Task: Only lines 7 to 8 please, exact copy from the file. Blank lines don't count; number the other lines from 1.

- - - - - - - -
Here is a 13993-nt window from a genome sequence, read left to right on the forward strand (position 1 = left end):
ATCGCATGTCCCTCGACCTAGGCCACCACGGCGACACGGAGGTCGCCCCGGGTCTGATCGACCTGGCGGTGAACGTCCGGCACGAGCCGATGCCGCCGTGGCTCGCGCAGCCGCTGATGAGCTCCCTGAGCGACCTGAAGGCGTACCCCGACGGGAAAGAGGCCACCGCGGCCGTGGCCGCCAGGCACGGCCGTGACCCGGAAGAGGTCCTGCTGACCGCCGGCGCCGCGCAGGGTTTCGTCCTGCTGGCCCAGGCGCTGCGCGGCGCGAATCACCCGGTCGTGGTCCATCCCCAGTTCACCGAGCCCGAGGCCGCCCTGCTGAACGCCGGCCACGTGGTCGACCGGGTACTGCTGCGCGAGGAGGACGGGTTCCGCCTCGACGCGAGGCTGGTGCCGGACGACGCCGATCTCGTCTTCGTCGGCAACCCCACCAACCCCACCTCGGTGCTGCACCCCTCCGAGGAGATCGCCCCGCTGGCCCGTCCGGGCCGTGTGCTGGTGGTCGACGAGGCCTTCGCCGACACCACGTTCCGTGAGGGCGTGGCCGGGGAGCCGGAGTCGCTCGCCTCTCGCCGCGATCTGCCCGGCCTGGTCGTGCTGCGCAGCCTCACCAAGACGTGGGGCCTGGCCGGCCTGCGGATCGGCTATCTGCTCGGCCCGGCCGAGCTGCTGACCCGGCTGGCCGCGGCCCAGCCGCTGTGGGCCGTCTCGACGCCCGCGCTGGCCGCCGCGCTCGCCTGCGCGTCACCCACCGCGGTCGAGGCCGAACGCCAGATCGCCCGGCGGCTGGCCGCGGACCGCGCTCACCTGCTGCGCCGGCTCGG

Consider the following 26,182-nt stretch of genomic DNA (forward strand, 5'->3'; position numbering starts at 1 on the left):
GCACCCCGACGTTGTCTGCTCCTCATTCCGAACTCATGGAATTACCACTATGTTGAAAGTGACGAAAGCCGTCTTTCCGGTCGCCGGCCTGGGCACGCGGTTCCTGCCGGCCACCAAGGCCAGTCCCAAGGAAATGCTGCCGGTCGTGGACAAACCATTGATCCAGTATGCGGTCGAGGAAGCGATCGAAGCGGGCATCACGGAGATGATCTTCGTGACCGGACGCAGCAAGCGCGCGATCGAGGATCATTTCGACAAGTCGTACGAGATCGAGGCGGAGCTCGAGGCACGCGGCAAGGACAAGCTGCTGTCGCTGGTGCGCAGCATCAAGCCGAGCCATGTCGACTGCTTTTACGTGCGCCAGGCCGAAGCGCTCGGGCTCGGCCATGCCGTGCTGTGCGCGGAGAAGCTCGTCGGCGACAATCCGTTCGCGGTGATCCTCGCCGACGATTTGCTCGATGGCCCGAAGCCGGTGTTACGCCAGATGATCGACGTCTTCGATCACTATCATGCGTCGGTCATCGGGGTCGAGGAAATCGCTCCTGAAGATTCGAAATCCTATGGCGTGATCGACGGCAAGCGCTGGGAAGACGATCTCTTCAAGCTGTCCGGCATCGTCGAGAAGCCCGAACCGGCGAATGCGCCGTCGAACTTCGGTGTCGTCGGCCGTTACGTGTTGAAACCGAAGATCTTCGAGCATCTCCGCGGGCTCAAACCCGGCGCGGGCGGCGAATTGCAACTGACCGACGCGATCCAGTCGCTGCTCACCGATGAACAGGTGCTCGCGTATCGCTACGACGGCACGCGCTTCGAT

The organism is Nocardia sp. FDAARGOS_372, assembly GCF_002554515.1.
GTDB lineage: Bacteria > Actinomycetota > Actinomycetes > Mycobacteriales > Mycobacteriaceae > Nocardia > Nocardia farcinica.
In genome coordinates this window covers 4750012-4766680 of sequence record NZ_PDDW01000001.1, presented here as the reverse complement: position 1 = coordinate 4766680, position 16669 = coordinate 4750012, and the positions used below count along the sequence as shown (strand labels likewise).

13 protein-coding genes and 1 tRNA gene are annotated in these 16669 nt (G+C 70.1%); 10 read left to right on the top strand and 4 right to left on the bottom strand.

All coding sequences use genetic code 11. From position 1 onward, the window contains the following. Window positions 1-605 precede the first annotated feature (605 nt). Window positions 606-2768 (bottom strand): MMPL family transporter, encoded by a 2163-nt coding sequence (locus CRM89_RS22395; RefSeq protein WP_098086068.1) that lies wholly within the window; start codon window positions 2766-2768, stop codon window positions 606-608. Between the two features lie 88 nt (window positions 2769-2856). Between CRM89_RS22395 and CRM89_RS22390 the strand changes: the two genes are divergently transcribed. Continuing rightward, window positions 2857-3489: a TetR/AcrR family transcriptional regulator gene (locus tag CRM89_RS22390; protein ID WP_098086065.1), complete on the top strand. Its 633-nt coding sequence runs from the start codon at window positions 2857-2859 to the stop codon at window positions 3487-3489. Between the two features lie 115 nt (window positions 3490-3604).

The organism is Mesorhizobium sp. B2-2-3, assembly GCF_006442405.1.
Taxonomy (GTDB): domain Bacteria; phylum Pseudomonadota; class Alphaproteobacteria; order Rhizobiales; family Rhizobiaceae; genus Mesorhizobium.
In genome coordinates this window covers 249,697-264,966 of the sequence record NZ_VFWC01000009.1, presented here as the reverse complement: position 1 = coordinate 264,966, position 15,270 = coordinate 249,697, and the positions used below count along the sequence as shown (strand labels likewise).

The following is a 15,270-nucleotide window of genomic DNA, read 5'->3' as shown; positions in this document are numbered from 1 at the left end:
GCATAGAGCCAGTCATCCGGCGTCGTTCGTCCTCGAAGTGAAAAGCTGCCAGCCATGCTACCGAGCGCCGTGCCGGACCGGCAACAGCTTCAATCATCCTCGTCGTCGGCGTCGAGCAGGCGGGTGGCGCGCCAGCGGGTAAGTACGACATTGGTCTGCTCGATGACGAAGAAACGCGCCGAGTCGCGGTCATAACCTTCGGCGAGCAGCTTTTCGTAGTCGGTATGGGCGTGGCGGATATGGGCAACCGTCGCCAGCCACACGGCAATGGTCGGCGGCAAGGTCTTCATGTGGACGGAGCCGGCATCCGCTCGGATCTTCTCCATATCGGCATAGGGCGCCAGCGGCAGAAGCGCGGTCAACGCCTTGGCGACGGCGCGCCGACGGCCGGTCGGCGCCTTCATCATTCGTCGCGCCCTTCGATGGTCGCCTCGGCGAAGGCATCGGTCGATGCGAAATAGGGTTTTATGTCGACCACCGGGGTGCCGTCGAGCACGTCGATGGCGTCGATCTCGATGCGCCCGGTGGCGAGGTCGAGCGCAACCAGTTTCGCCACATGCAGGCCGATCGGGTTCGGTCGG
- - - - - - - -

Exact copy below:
In genome coordinates this window covers 4750012-4766680 of sequence record NZ_PDDW01000001.1, presented here as the reverse complement: position 1 = coordinate 4766680, position 16669 = coordinate 4750012, and the positions used below count along the sequence as shown (strand labels likewise).

13 protein-coding genes and 1 tRNA gene are annotated in these 16669 nt (G+C 70.1%); 10 read left to right on the top strand and 4 right to left on the bottom strand.